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Not encrypting content (Re: [minutes] WebRTC F2F meeting Quebec City - 23 July 2011)

From: Harald Alvestrand <harald@alvestrand.no>
Date: Mon, 25 Jul 2011 10:18:41 -0400
Message-ID: <4E2D7B41.3030509@alvestrand.no>
To: public-webrtc@w3.org
Following up my recommended practice on changing the subject to reflect 
the (sub)thread content...

On 07/25/11 04:35, Randell Jesup wrote:
> Right - a call to a PSTN gateway (or various other gateways, or to a 
> hardware
> videophone, or a SIP softclient, or a SIP PBX, etc) may not support SRTP.
> The alternatives are:
> 1) use a media gateway to access all non-rtcweb resources
>      Since we can't assume a non-rtcweb device will support SRTP, any 
> connections
>      made to a non-rtcweb endpoint would need to go to a 
> "strip-SRTP-and-forward"
>      media gateway, removing any chance of the rtcweb device talking 
> directly (for media)
>      to the non-rtcweb resource.
Note that this actually protects against on-network wiretapping from the 
RTCWEB-compatible browser to the SRTP-stripping gateway - in the case 
where your attack model is a wiretapper using a firesheep-like attack in 
the local LAN, this may have some value.
If the non-SRTP leg is between a service provider's RTCWEB gateway and 
its PSTN legacy network, it's possible that this leg is relatively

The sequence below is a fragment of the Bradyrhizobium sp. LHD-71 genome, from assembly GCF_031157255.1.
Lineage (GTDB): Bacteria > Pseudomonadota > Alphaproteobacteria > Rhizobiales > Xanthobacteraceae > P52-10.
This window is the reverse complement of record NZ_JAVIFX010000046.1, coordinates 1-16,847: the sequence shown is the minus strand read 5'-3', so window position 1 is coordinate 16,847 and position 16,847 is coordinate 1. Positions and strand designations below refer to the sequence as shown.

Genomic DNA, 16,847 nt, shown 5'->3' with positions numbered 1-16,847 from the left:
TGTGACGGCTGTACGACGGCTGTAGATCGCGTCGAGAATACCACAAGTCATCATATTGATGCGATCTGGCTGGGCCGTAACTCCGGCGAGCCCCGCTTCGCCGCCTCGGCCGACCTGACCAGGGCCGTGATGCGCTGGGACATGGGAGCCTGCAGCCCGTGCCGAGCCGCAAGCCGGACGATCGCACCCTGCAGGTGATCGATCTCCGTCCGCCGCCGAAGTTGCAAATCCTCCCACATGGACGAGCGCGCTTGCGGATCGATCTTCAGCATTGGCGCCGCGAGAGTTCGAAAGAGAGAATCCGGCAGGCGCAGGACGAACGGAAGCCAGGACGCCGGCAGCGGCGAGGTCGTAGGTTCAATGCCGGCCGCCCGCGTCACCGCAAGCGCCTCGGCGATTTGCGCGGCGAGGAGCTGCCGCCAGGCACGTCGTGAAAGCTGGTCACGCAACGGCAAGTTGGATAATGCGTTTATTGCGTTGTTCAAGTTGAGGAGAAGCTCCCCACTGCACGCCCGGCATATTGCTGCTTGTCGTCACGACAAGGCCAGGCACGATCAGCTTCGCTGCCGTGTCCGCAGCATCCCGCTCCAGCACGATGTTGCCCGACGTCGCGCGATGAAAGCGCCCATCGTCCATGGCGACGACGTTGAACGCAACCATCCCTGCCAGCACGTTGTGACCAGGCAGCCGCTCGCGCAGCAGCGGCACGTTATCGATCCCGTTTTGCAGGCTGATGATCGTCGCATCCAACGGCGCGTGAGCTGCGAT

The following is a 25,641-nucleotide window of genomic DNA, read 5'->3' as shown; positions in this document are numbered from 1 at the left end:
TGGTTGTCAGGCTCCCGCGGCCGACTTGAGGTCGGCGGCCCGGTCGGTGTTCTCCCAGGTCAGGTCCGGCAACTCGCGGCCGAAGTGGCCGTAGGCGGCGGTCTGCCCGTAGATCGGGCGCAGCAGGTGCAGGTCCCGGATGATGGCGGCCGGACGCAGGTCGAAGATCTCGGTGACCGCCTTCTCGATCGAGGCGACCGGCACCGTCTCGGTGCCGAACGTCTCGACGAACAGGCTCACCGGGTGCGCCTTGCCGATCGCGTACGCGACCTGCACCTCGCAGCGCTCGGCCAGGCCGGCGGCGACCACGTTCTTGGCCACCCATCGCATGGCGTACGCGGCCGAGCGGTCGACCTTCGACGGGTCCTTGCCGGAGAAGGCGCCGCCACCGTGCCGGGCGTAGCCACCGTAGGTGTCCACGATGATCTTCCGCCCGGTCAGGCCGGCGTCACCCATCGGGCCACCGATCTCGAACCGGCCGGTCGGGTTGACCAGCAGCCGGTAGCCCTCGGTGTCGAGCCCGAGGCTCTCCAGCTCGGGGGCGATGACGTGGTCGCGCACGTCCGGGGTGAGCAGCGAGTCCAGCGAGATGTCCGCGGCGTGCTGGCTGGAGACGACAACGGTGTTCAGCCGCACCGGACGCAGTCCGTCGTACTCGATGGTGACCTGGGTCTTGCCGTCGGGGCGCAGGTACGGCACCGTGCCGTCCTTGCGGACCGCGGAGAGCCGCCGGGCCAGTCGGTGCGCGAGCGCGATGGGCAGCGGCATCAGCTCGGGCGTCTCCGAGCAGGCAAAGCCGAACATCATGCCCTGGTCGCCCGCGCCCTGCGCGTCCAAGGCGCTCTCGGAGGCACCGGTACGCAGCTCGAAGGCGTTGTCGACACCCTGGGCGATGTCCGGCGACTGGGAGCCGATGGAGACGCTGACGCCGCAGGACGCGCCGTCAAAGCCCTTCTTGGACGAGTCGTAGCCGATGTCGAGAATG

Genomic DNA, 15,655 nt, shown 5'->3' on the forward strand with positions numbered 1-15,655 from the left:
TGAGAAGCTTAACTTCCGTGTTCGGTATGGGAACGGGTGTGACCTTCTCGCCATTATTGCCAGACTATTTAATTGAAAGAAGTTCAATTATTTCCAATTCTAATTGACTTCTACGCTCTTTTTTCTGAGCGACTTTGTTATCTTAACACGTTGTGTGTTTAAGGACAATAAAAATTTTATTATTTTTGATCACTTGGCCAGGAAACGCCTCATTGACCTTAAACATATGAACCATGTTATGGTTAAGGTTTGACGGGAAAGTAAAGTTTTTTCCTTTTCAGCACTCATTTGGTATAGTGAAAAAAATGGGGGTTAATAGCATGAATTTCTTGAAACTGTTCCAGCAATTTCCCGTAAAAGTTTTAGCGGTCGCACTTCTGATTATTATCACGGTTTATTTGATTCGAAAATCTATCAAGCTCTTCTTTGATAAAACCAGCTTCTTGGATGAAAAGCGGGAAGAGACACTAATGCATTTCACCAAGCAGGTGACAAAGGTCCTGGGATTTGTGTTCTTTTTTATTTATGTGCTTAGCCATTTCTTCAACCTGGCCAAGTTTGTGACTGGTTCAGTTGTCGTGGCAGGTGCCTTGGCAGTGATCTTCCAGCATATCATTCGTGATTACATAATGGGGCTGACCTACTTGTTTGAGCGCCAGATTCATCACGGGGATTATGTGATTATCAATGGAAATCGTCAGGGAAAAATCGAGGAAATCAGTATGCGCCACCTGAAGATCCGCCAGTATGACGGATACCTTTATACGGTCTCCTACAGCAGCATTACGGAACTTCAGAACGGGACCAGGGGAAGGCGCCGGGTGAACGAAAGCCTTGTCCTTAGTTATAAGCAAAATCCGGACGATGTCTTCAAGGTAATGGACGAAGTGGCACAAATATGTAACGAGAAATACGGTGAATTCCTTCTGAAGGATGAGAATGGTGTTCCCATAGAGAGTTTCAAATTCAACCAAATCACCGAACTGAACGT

secure against wiretapping.
> 2) allow non-SRTP connections, at least when the destination is a 
> non-rtcweb device,
>      and inform the application that the streams are unencrypted.  
> Note that in 1) they're
>      unencrypted (elsewhere), but the app may not be informed of this, 
> making it hard to
>      inform the user.   We could still require SRTP for 
> rtcweb-to-rtcweb connections.
> 3) ? any other ideas?
A nice thing about not requiring support for unencrypted RTP is that 
implementations who don't implement unencrypted RTP don't have to figure 
out how to tell the user that the call isn't encrypted - it's simply not 
going to happen.

Passing information to the user about what happens to the data after it 
leaves the browser is (in my picture of the world) a task that can only 
be performed fully by the (Javascript, provider-provided) application, 
so I would tend to not have the browser assume any responsibility for it.
Received on Monday, 25 July 2011 14:19:07 UTC

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